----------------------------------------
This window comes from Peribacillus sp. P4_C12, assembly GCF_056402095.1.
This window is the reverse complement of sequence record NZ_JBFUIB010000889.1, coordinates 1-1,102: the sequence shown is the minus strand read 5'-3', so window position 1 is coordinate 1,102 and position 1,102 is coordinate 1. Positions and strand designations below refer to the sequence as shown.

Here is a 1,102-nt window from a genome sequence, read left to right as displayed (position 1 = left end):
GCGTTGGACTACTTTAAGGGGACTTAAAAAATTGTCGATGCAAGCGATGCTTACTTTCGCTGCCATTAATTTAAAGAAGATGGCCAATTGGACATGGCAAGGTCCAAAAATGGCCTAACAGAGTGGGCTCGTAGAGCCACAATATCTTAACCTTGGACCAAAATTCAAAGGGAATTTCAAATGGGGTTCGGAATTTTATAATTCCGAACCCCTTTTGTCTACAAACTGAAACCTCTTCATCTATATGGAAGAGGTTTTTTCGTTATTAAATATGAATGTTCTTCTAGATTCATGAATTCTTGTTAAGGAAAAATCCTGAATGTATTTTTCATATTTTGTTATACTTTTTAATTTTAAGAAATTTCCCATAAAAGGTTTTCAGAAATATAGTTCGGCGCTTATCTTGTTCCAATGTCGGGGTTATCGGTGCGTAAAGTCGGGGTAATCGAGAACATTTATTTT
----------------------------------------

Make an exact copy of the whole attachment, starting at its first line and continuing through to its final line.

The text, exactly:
This window comes from Peribacillus sp. P4_C12, assembly GCF_056402095.1.
This window is the reverse complement of sequence record NZ_JBFUIB010000889.1, coordinates 1-1,102: the sequence shown is the minus strand read 5'-3', so window position 1 is coordinate 1,102 and position 1,102 is coordinate 1. Positions and strand designations below refer to the sequence as shown.

Here is a 1,102-nt window from a genome sequence, read left to right as displayed (position 1 = left end):
GCGTTGGACTACTTTAAGGGGACTTAAAAAATTGTCGATGCAAGCGATGCTTACTTTCGCTGCCATTAATTTAAAGAAGATGGCCAATTGGACATGGCAAGGTCCAAAAATGGCCTAACAGAGTGGGCTCGTAGAGCCACAATATCTTAACCTTGGACCAAAATTCAAAGGGAATTTCAAATGGGGTTCGGAATTTTATAATTCCGAACCCCTTTTGTCTACAAACTGAAACCTCTTCATCTATATGGAAGAGGTTTTTTCGTTATTAAATATGAATGTTCTTCTAGATTCATGAATTCTTGTTAAGGAAAAATCCTGAATGTATTTTTCATATTTTGTTATACTTTTTAATTTTAAGAAATTTCCCATAAAAGGTTTTCAGAAATATAGTTCGGCGCTTATCTTGTTCCAATGTCGGGGTTATCGGTGCGTAAAGTCGGGGTAATCGAGAACATTTATTTT